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My two 30ish sons say that now I should forget the N80 learning curve and trade/sell it for a Nikon digital body compatible with the lenses. That way, they say, I'll have only one (digital) learning curve (including all the computer-related stuff) and that's what the future holds anyway. Both are good shooters and know their way around Adobe, etc.

Ah! The old digital vs. film argument, eh?

Without stirring the pot, very few pro's are 100% all digital. Most are mostly all film, and experiment with digital when it is non-critical to their reputation.

There are those that claim to be professional using all digital, or mostly digital, but they miss out on the finer points of the art. There are also some valid very experienced pro's who are 100% digital who get very, very good results.

The problem I am finding is everyone with a digital camera thinks they can shoot like Ansel Adams. They go out and buy a Nikon or Canon professional SLR digital camera and start shooting.

But, they have to shoot alot. For instance, I know a lady who makes the claim that she can shoot just as well as any pro. Through conversation, I found out that she probably shoots 1,000 images to get a few really nice ones. OKAY! Last time I checked, a professional (someone getting paid) must get it right after a few shots. You cannot tell your client, let me shoot 1,000 pictures, and out of that I'll send you one or two "good ones". Every shot must be good. Many of those must be great.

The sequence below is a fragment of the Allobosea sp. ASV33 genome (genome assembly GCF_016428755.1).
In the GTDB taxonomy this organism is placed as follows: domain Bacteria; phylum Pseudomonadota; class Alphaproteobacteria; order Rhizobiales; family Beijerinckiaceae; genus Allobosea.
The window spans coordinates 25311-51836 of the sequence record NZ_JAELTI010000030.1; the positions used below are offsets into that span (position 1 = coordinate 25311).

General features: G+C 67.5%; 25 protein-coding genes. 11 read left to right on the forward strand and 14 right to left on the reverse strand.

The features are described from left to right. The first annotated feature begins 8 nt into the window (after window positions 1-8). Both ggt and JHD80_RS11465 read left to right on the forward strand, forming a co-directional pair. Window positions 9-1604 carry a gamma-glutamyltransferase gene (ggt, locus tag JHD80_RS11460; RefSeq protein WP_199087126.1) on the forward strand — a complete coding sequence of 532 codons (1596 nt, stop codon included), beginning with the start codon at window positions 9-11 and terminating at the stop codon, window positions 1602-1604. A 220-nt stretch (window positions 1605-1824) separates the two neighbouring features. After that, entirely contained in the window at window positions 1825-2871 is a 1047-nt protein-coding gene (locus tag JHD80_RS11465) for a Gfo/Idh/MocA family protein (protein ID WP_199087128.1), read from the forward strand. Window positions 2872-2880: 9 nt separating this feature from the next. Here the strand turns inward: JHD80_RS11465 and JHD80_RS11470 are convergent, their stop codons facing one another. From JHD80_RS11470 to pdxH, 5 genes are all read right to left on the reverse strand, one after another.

Imagine shooting a wedding, getting paid, after shooting 800 shots, and you show the client 3 good ones. You wouldn't be working in the industry very long.

Don't get me wrong. There are a great many things going for digital. But, I think people are confusing the medium as a replacement for film. I am forming the opinion that it will nto replace film, it will simply be an additional medium with which to work.

Also,I believe that any professional photographer also has to be familiar with the medium, and ready to use it upon a clients request. Although, sometimes, the client doesn't know what they are asking, or why.

The digital vs. Film is a very hot debate amoung photographers. Consumers are driving the digital thing, not photographers, although some would disagree.

Another thing about digital, and one reason why many pros are not using it is that in medium format cameras, the digital backs for those are prohibitvely high priced. And, you need a laptop to immediately download to. The technology just isn't there. And since most pros use the medium and large format cameras, digital just doesn't do it.

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